Mauritania media guide
Privately-owned outlets provide competition for the state broadcaster, Telediffusion de Mauritanie (TDM). There is easy access to pan-Arab and European satellite TV.
Print newspapers have low circulations and some only publish irregularly. Some have moved to online-only publication.
Media rights groups say self-censorship is commonplace, especially when covering sensitive topics such as the military, corruption, and slavery. Legislation criminalises critical speech and “blasphemy”.
Although internet use has risen substantially, driven by mobile access, it still only reaches a minority of the population. However, dozens of online news outlets have emerged.
Internet access is unrestricted. There were 969,000 internet users by December 2021, comprising 20% of the population (Worldinternetstats.com).
Facebook is the leading social media platform.
- Radio Mauritanie – state-run, programmes in Arabic and French; also operates youth network and Koran network
- Radio Sahara Media FM – private
- Mauritanid FM – private
Gautam Adani acquires 49% in Quintillion Business Media for Rs 48 crore
Billionaire Gautam Adani’s AMG Media Networks has acquired about a 49 per cent stake in Raghav Bahl-curated digital business news platform Quintillion Business Media Pvt Ltd for about Rs 48 crore.
In a stock exchange filing, Adani Enterprises Ltd said its subsidiary AMG Media Networks Ltd has completed the acquisition which was originally announced in May last year.
The transaction was completed on March 27 for “Rs 47.84 crore”, it said.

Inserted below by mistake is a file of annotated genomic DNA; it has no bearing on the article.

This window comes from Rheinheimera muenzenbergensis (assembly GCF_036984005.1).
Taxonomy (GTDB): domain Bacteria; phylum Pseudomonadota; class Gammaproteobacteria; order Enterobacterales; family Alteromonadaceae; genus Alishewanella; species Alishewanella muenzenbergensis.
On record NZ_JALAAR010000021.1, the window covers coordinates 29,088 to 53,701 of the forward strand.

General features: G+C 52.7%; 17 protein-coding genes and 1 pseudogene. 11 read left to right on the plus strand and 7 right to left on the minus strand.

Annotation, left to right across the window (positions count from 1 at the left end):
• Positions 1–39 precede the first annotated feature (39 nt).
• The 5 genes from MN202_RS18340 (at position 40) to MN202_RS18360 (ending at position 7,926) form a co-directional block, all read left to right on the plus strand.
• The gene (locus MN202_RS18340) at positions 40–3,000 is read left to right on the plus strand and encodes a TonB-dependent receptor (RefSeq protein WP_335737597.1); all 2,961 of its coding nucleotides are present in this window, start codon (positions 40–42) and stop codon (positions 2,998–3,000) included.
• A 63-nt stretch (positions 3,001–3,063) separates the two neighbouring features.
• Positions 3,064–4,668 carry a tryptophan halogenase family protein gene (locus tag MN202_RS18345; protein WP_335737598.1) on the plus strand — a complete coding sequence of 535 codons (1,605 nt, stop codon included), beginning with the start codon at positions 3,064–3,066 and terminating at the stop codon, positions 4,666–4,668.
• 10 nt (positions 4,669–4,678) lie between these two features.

Quintillion Business Media runs the news platform Bloomberg Quint, now called BQ Prime.
Adani group had set up AMG Media Networks for its foray into businesses of “publishing, advertising, broadcasting, distribution of content over different types of media networks”.
In May last year, it had signed a shareholders’ agreement with Quintillion Media Ltd (QML) and QBML.
In September 2021, it hired veteran journalist Sanjay Pugalia to lead its media company Adani Media Ventures.
Twitter source code partially leaked online, court filing says
GitHub removed code shared without permission after request by social media giant, court filing says.
Twitter’s source code has partially leaked online, according to a legal filing by the social media giant.
Twitter asked GitHub, an online software development platform, to remove the code after it was posted online without permission earlier this month, the legal document filed in the US state of California showed on Sunday.
GitHub complied with Twitter’s request to remove the code after the social media company on March 24 issued a subpoena to identify a user known as “FreeSpeechEnthusiast”, according to the filing with the US District Court of the Northern District of California. San Francisco-based Twitter noted in the filing that the postings infringe on the platform’s intellectual property rights.
The filing was first reported by The New York Times.
The leak of the code is the latest hiccup at the social media giant since its purchase by Elon Musk, whose tenure has been marked by mass layoffs, outages, sweeping changes to content moderation and heated debate about the proper balance between free speech and online safety.
Musk, who bought Twitter for $44bn last October, said recently that Twitter would open the source code used to recommend tweets on March 31. Musk, who also runs Tesla and several other companies, said the platform’s algorithm was overly complex and predicted people would find “many silly things” once the code was made public. It is not clear if the leaked source relates to the code used to recommend tweets.